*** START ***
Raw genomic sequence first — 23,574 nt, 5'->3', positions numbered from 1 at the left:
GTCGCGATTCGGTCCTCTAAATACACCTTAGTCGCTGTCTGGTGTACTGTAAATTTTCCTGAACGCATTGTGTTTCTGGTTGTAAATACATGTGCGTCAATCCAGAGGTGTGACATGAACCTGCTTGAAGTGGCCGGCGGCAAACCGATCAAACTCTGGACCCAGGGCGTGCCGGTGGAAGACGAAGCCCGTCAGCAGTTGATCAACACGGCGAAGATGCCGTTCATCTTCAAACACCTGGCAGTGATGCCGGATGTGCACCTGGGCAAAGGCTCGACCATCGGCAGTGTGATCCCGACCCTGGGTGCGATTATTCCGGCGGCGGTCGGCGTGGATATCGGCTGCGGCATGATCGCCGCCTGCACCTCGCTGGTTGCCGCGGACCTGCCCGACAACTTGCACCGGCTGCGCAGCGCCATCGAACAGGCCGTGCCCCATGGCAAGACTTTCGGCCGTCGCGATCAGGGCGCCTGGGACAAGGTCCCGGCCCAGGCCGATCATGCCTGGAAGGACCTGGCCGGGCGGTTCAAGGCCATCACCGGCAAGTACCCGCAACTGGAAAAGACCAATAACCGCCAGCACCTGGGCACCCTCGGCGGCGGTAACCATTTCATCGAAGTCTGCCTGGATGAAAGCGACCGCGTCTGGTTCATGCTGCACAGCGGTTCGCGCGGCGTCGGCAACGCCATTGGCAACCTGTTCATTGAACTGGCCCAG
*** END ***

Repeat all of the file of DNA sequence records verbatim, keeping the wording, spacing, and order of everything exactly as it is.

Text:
Raw genomic sequence first — 23,574 nt, 5'->3', positions numbered from 1 at the left:
GTCGCGATTCGGTCCTCTAAATACACCTTAGTCGCTGTCTGGTGTACTGTAAATTTTCCTGAACGCATTGTGTTTCTGGTTGTAAATACATGTGCGTCAATCCAGAGGTGTGACATGAACCTGCTTGAAGTGGCCGGCGGCAAACCGATCAAACTCTGGACCCAGGGCGTGCCGGTGGAAGACGAAGCCCGTCAGCAGTTGATCAACACGGCGAAGATGCCGTTCATCTTCAAACACCTGGCAGTGATGCCGGATGTGCACCTGGGCAAAGGCTCGACCATCGGCAGTGTGATCCCGACCCTGGGTGCGATTATTCCGGCGGCGGTCGGCGTGGATATCGGCTGCGGCATGATCGCCGCCTGCACCTCGCTGGTTGCCGCGGACCTGCCCGACAACTTGCACCGGCTGCGCAGCGCCATCGAACAGGCCGTGCCCCATGGCAAGACTTTCGGCCGTCGCGATCAGGGCGCCTGGGACAAGGTCCCGGCCCAGGCCGATCATGCCTGGAAGGACCTGGCCGGGCGGTTCAAGGCCATCACCGGCAAGTACCCGCAACTGGAAAAGACCAATAACCGCCAGCACCTGGGCACCCTCGGCGGCGGTAACCATTTCATCGAAGTCTGCCTGGATGAAAGCGACCGCGTCTGGTTCATGCTGCACAGCGGTTCGCGCGGCGTCGGCAACGCCATTGGCAACCTGTTCATTGAACTGGCCCAG